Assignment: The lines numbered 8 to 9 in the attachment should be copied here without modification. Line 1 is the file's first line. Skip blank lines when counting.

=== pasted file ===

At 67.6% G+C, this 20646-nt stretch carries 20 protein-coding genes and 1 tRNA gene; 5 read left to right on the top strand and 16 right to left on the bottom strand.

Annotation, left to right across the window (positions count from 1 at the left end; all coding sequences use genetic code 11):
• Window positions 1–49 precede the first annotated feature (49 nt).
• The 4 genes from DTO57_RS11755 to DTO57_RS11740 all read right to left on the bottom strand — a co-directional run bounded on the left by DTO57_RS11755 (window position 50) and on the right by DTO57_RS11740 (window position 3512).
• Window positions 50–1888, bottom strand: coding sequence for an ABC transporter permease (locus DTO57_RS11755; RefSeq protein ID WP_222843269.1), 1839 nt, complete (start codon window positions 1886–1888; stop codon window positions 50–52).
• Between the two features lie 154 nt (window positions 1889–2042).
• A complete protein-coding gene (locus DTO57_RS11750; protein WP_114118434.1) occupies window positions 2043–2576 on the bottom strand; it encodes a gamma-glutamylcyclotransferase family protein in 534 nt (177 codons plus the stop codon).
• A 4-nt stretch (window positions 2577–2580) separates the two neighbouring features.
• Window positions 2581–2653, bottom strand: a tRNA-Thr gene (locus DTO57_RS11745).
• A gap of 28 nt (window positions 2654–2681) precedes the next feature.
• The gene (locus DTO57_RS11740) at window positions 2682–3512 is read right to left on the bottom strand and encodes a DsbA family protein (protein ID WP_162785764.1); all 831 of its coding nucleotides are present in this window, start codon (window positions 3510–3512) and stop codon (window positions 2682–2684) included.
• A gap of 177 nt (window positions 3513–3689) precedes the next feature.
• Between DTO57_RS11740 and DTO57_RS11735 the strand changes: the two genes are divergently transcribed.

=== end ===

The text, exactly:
• A 4-nt stretch (window positions 2577–2580) separates the two neighbouring features.
• Window positions 2581–2653, bottom strand: a tRNA-Thr gene (locus DTO57_RS11745).